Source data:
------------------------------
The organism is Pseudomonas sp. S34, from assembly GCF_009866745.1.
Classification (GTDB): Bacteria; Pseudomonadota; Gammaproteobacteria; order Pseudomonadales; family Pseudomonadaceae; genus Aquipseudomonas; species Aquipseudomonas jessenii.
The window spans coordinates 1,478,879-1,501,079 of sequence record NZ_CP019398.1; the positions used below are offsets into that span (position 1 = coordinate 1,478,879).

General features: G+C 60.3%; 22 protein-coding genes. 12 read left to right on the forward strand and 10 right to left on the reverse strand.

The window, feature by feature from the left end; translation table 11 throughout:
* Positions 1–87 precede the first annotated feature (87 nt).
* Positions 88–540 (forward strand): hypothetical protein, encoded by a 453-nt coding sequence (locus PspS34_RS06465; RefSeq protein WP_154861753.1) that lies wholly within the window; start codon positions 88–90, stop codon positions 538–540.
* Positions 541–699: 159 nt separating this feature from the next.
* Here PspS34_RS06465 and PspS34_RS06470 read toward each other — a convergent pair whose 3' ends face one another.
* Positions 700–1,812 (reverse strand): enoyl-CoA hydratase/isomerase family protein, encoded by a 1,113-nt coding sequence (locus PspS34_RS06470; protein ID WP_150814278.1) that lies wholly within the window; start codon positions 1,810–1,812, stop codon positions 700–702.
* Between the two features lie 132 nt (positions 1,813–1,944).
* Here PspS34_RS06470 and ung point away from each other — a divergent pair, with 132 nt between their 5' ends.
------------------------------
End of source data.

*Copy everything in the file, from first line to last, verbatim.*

The organism is Pseudomonas sp. S34, from assembly GCF_009866745.1.
Classification (GTDB): Bacteria; Pseudomonadota; Gammaproteobacteria; order Pseudomonadales; family Pseudomonadaceae; genus Aquipseudomonas; species Aquipseudomonas jessenii.
The window spans coordinates 1,478,879-1,501,079 of sequence record NZ_CP019398.1; the positions used below are offsets into that span (position 1 = coordinate 1,478,879).

General features: G+C 60.3%; 22 protein-coding genes. 12 read left to right on the forward strand and 10 right to left on the reverse strand.

The window, feature by feature from the left end; translation table 11 throughout:
* Positions 1–87 precede the first annotated feature (87 nt).
* Positions 88–540 (forward strand): hypothetical protein, encoded by a 453-nt coding sequence (locus PspS34_RS06465; RefSeq protein WP_154861753.1) that lies wholly within the window; start codon positions 88–90, stop codon positions 538–540.
* Positions 541–699: 159 nt separating this feature from the next.
* Here PspS34_RS06465 and PspS34_RS06470 read toward each other — a convergent pair whose 3' ends face one another.
* Positions 700–1,812 (reverse strand): enoyl-CoA hydratase/isomerase family protein, encoded by a 1,113-nt coding sequence (locus PspS34_RS06470; protein ID WP_150814278.1) that lies wholly within the window; start codon positions 1,810–1,812, stop codon positions 700–702.
* Between the two features lie 132 nt (positions 1,813–1,944).
* Here PspS34_RS06470 and ung point away from each other — a divergent pair, with 132 nt between their 5' ends.